Hello for the Martin Wood Lecture Theatre in Oxford’s Department of Physics which is playing host to a crowd of Zooniverse volunteers and project members for ZooCon13. We’re recording the talks for later broadcast, but as a sneak preview I thought I’d liveblog the event.
Talk 1 – SpaceWarps
We’re kicking off with Aprajita Verma from Oxford and from Space Warps, the newest Zooniverse astronomy project. As is traditional when talking about gravitational lensing – the bending of light by matter, she’s using Phil Marshall’s Galaxy in a Wine Glass video.
SpaceWarps is much needed – LSST, the next generation of survey telescope, will produce something like 10000 galaxy scale lenses. It’s designed to map a very wide area of sky, which is perfect for finding rare things like lenses – and this will produce a lot of work as traditional lens hunting is very labour intensive. Not only do they need to be found, but they then need to be modeled.
Luckily – we have effort!
2 million 6 million classifications have been recorded already from over 8000 people. Particularly pleasing for me is that 40% of those people are discussing things on Talk – this is essential as lenses are complicated things and the interesting ones are going to be found through discussion. The team are doing dynamic assessment of the results, retiring images that no longer need classification – I especially liked their division of classifiers into ‘Optimists’ – who get lenses right but also get excited about lots of things that aren’t lenses – ‘Pessimists’ – who correctly dismiss non-lenses but get rid of lenses too – the ‘Astute’, who get everything right and the ‘Obtuse’, those who get everything wrong. Luckily, we have lots of astute classifiers and almost none who are obtuse, as evidenced by a sneak preview of the first few discoveries (more on those next week).
Talk 2 – Cosmic Evolution from Galaxy Zoo
Next up is Karen Masters of Portsmouth and Galaxy Zoo, talking about science results from the Zooniverse’s oldest project. It’s already clear there is lots of ground to cover in this conference and Karen’s bounding through a brief history of observational astronomy, noting the conceptual leap required to go from thinking about the Milky Way, our galaxy, and an expanding Universe filled with billions of the blighters. Karen just showed a cool movie showing the parts of the sky that have been mapped by the Sloan Digital Sky Survey, which provided images for the early incarnations of Galaxy Zoo.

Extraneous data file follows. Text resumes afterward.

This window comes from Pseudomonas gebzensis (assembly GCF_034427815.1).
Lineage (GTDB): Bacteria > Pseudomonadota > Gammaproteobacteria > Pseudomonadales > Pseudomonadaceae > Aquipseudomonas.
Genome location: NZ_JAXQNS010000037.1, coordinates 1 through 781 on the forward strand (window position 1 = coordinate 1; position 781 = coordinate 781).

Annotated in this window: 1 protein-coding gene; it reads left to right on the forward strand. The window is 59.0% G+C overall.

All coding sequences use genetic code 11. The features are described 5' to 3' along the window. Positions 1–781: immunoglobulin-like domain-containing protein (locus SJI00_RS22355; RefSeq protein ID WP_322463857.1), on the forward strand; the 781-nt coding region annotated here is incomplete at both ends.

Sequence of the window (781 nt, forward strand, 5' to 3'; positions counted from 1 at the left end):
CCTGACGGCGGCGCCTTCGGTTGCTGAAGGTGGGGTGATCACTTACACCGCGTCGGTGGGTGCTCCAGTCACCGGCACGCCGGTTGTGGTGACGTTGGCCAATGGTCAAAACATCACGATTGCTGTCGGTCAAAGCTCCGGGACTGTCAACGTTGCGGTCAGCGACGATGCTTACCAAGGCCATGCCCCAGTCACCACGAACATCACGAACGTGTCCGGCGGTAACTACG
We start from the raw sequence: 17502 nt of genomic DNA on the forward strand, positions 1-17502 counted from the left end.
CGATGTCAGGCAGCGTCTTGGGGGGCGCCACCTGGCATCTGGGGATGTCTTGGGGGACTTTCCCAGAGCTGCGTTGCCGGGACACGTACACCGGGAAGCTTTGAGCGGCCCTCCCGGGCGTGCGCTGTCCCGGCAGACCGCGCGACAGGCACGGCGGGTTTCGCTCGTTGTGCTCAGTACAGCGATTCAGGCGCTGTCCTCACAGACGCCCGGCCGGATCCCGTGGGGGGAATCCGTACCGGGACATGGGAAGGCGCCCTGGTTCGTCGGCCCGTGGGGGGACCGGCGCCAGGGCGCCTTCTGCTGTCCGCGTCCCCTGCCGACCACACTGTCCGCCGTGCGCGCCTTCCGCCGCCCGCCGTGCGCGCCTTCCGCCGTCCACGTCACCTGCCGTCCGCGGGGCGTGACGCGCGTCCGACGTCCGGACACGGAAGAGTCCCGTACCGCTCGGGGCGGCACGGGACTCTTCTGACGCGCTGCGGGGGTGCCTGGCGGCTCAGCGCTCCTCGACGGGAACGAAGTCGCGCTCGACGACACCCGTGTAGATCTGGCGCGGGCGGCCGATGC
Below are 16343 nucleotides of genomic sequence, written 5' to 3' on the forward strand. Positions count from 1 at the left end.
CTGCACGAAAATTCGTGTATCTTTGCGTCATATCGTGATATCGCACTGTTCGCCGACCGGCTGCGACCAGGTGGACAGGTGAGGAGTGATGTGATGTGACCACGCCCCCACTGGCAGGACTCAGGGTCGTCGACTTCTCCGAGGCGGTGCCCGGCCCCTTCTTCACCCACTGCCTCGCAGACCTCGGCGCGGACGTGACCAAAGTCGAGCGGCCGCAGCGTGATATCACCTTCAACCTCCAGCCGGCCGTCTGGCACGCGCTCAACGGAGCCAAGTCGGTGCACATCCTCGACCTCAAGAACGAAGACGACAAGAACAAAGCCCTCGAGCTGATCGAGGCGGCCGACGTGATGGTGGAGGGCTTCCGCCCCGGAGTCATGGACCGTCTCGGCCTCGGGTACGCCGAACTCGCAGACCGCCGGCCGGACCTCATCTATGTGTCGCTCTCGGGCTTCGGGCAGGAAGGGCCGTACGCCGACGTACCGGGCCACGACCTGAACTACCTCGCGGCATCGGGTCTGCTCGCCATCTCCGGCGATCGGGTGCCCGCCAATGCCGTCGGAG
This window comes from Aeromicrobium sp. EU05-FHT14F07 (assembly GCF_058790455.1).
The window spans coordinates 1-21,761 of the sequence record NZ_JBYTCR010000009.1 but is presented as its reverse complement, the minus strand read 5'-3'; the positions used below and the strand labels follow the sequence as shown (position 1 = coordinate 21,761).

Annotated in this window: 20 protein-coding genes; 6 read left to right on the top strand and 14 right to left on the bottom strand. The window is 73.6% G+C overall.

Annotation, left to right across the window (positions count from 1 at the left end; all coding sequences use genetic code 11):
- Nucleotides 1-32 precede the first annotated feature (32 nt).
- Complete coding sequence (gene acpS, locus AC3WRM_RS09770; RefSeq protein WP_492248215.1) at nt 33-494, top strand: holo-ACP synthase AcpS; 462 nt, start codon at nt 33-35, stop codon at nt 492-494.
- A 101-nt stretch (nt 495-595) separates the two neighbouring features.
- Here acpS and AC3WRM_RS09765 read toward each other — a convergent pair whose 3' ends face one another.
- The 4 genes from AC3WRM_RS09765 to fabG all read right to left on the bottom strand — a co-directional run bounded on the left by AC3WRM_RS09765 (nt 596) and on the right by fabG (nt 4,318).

In going through the history of Galaxy Zoo, Karen reminds me that the original BBC news story on Galaxy Zoo claims that we hope that 30,000 people will eventually take part. We smashed that on day one if I remember correctly. (There’s also a factual error in that news story – if anyone tells me what it is via Twitter (@chrislintott) or in person they can have a pint). While I relieve ancient history, Karen’s talking about her work on red spirals: most spirals are blue, but Galaxy Zoo helped us find lots of red ones and Karen says that the Milky Way may even be on its way to becoming one. The work on the red spirals was part of a serious shift in how we think about galaxy formation – a few years back that story was all about mergers but now it’s thought that lots of galaxies form and evolve (including fading from being a blue spiral to a red spiral) in slower, less spectacular ways.
Of course, one of the advantages of citizen science that Galaxy Zoo demonstrated was the ability of classifiers to discover the weird and wonderful. Recent examples include the bulgeless galaxies – spirals which are guaranteed not to have had a merger within the last few billion years – and a set of galaxies (mostly red spirals!) with massive bars at their centre. In even better news, we have time on the Very Large Array (I REPEAT – WE HAVE TIME ON THE VERY LARGE ARRAY!) to follow up on these things.
I’m really quite excited about the VLA. I’ve always wanted to use it.